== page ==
WWE tag team legends The Hart Foundation
With so many wrestlers abusing substances, getting injured and dying young, one place to point the finger at is the tough road schedule that they endure.
A lot of fans are unaware how many days their favorite WWE superstars work a week. Some assume that they only work one night a week based on the fact that they only see them once a week on television.
That’s not the case at all. The wrestlers are on the road about 3-4 nights a week. It’s not just three or four nights of work like other people. It’s three or four nights of work in a different city each night. While it’s true that the WWE does schedule shows pretty well by having shows in nearby areas, it still doesn’t take away from the fact that these wrestlers spend four straight nights in a four different cities.
Add that up through the year and you have thousands of miles traveled and hundreds of hotel rooms for each performer. Don’t forget that these performers aren’t sitting there doing office work. They’re in the ring throwing their bodies around. While the outcome of the matches make be predetermined and “fake,” the physical toll on your body is very much real.
As with any other occupation that requires you to be on the road constantly, there are plenty of temptations that come across your path. Drugs, alcohol, sex, and other vices are readily available for these superstars in just about every town that they visit. Some are even tempted by one another as Edge and Lita had an affair together while traveling on the road. Both were in relationships at the time, but with the convenience of being away from home, the temptations proved to be too much for both individuals.
There’s also the temptation of looking good to get ahead in the company. Lots of wrestlers have readily admitted to taking steroids to enhance their looks. It’s an unwritten rule in wrestling that those with great bodies have a better chance at moving up the ladder.
The WWE drew a lot of ire from wrestling fans for placing restrictions on wrestling moves than the performers are allowed to do. Management has eliminated what they feel are high-risk moves. Wrestlers are not permitted to utilize the piledriver, the shooting star press, and a few other moves. While the moves restriction does help out a bit, it does make the matches a bit less exciting.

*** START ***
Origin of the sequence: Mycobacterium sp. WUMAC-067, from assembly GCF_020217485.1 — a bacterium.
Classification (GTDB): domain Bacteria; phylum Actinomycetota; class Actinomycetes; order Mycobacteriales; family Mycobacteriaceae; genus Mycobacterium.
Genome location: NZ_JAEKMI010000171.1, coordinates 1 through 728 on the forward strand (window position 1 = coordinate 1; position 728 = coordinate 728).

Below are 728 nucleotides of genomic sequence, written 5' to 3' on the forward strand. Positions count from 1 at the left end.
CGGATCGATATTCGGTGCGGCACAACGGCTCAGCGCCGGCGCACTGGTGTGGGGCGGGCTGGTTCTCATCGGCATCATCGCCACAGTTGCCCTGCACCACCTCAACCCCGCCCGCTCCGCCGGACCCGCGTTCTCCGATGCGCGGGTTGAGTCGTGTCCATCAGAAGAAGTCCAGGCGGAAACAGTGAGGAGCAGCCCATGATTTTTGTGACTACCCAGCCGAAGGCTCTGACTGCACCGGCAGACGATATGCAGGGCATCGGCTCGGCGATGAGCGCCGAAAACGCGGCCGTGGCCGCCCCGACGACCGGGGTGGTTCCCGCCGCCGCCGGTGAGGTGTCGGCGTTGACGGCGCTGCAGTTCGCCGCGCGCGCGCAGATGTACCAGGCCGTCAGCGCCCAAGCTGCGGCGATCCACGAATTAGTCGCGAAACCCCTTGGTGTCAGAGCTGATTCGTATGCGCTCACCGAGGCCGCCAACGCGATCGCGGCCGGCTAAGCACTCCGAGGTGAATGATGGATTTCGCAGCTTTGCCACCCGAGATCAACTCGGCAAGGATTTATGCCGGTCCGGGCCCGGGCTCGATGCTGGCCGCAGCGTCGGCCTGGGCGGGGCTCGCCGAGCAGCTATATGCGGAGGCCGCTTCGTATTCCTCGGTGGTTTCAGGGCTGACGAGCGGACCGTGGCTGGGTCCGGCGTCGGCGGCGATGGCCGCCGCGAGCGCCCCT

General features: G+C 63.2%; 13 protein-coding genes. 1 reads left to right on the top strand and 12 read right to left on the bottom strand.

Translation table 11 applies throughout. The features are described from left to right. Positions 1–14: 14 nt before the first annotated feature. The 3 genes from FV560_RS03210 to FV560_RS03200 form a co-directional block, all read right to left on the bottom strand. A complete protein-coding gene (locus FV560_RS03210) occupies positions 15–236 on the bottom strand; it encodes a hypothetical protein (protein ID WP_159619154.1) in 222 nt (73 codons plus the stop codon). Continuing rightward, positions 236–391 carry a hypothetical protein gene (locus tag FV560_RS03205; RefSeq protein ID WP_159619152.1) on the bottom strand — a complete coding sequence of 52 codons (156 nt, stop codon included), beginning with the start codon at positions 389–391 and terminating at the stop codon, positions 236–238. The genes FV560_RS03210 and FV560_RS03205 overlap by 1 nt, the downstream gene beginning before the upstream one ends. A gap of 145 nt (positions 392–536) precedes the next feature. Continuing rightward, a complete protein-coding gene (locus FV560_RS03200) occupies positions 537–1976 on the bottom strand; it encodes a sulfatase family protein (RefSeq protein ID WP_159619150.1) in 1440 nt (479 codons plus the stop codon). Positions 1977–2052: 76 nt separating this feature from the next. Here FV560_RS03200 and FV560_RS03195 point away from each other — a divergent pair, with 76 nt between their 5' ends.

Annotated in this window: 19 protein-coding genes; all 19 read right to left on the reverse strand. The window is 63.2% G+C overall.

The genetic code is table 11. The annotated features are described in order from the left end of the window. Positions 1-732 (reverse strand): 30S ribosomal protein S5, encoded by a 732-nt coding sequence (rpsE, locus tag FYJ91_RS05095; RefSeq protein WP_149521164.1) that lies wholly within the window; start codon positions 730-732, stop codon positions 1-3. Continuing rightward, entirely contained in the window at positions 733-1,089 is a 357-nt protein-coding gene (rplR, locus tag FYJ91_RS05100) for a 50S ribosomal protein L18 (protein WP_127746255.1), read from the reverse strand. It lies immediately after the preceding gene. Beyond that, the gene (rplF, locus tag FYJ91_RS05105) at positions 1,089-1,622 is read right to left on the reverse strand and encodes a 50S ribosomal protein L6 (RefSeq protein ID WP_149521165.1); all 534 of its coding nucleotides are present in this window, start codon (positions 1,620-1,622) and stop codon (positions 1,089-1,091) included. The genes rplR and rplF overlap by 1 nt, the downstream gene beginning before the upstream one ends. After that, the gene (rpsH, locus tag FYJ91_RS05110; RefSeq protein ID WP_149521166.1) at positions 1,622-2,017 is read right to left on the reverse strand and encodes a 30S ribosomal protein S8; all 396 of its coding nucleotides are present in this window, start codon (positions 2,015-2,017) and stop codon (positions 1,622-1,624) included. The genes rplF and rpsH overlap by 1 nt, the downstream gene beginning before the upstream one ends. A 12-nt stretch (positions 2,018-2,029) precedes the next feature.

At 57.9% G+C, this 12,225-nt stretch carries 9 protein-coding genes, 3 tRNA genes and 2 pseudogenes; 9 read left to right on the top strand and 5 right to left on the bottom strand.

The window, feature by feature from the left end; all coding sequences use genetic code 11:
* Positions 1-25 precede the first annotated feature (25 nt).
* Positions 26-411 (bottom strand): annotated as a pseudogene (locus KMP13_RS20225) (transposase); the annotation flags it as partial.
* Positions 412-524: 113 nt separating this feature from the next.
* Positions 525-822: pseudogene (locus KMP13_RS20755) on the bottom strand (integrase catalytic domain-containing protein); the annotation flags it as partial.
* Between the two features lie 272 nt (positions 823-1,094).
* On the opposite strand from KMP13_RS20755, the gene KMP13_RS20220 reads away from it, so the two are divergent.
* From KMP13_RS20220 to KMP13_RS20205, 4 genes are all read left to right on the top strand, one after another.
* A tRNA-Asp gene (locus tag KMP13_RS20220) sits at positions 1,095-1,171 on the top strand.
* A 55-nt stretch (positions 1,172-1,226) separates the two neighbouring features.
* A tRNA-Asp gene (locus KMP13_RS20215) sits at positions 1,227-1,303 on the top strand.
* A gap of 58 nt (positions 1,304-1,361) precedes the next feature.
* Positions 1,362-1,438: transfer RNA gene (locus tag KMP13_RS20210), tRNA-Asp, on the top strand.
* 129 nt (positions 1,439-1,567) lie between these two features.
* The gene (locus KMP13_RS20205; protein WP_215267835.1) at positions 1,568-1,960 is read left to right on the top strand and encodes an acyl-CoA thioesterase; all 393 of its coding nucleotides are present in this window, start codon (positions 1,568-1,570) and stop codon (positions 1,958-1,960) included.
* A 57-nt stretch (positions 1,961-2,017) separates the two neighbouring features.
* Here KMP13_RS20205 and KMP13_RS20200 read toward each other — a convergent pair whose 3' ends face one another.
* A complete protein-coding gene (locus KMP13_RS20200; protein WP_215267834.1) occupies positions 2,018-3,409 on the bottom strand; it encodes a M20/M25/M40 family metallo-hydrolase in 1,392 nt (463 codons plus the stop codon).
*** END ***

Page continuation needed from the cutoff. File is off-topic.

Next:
What would really help decrease the risk of injuries would be a lighter schedule for the performers. Instead of every performer being required to work about 200 shows a year, have them working 100-150 shows a year. That doesn’t necessarily mean that the WWE has to cut down on shows. Keep the same amount of shows. Just rotate the wrestlers’ schedule to include more time off.
TNA’s Lighter Schedule
TNA has established themselves as an alternate work place for the wrestlers. TNA wrestlers only work once every two weeks for the company when they tape TNA Impact. They also work the occasional house shows, pay per views, and independent wrestling shows.
Guys like Kurt Angle have already experienced and benefited from the shorter schedule that TNA requires. They’re still able to maintain a good income because they find other wrestling gigs in between television tapings. Guys like Chris Jericho, and the Big Show are able to walk away from the WWE knowing that if they really needed to, they can always work for TNA. TNA would be a source of income for them while they’re pursuing other careers (Chris Jericho), or getting back into shape (Big Show).
TNA does have an easier schedule for the wrestlers, but that doesn’t mean that temptations and injuries aren’t there either. It’s just not as bad. Officials at TNA need to figure out how to keep a balance as they have also begun to tour significantly more than before.
WWE really needs to figure out how to rotate the wrestlers so that they can get some more time off to keep themselves in the best condition possible.
Pavitar Sidhu is a guest columnist for OWW and the lead writer at The Wrestling Cafe. Check out the site at http://www.thewrestlingcafe.com/.